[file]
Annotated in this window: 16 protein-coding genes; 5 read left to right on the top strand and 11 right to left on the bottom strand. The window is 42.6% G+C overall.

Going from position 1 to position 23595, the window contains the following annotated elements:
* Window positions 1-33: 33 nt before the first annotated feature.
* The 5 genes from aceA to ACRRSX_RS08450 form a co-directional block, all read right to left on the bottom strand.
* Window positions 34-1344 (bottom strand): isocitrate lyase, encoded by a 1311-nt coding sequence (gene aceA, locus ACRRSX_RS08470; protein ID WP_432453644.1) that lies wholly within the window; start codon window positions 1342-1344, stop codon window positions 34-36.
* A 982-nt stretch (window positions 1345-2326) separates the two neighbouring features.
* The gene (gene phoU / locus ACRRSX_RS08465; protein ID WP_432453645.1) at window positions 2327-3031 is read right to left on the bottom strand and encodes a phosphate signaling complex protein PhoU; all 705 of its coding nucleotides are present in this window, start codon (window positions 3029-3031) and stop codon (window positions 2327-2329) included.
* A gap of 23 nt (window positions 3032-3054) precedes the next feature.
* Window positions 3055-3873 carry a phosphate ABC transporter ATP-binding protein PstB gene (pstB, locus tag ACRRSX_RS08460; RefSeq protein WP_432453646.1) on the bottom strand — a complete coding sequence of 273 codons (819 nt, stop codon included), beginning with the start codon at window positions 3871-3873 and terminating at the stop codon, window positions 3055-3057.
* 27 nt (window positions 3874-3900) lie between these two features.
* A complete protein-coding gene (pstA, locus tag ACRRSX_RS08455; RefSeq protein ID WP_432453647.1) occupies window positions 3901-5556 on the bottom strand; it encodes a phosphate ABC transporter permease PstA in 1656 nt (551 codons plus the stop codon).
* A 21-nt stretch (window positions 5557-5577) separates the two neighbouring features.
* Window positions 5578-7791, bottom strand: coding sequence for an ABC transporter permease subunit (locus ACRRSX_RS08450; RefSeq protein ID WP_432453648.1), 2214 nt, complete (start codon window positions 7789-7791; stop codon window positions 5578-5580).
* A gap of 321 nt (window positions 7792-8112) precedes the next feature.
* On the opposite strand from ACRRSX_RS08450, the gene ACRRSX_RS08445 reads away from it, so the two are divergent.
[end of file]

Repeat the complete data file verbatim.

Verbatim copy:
Annotated in this window: 16 protein-coding genes; 5 read left to right on the top strand and 11 right to left on the bottom strand. The window is 42.6% G+C overall.

Going from position 1 to position 23595, the window contains the following annotated elements:
* Window positions 1-33: 33 nt before the first annotated feature.
* The 5 genes from aceA to ACRRSX_RS08450 form a co-directional block, all read right to left on the bottom strand.
* Window positions 34-1344 (bottom strand): isocitrate lyase, encoded by a 1311-nt coding sequence (gene aceA, locus ACRRSX_RS08470; protein ID WP_432453644.1) that lies wholly within the window; start codon window positions 1342-1344, stop codon window positions 34-36.
* A 982-nt stretch (window positions 1345-2326) separates the two neighbouring features.
* The gene (gene phoU / locus ACRRSX_RS08465; protein ID WP_432453645.1) at window positions 2327-3031 is read right to left on the bottom strand and encodes a phosphate signaling complex protein PhoU; all 705 of its coding nucleotides are present in this window, start codon (window positions 3029-3031) and stop codon (window positions 2327-2329) included.
* A gap of 23 nt (window positions 3032-3054) precedes the next feature.
* Window positions 3055-3873 carry a phosphate ABC transporter ATP-binding protein PstB gene (pstB, locus tag ACRRSX_RS08460; RefSeq protein WP_432453646.1) on the bottom strand — a complete coding sequence of 273 codons (819 nt, stop codon included), beginning with the start codon at window positions 3871-3873 and terminating at the stop codon, window positions 3055-3057.
* 27 nt (window positions 3874-3900) lie between these two features.
* A complete protein-coding gene (pstA, locus tag ACRRSX_RS08455; RefSeq protein ID WP_432453647.1) occupies window positions 3901-5556 on the bottom strand; it encodes a phosphate ABC transporter permease PstA in 1656 nt (551 codons plus the stop codon).
* A 21-nt stretch (window positions 5557-5577) separates the two neighbouring features.
* Window positions 5578-7791, bottom strand: coding sequence for an ABC transporter permease subunit (locus ACRRSX_RS08450; RefSeq protein ID WP_432453648.1), 2214 nt, complete (start codon window positions 7789-7791; stop codon window positions 5578-5580).
* A gap of 321 nt (window positions 7792-8112) precedes the next feature.
* On the opposite strand from ACRRSX_RS08450, the gene ACRRSX_RS08445 reads away from it, so the two are divergent.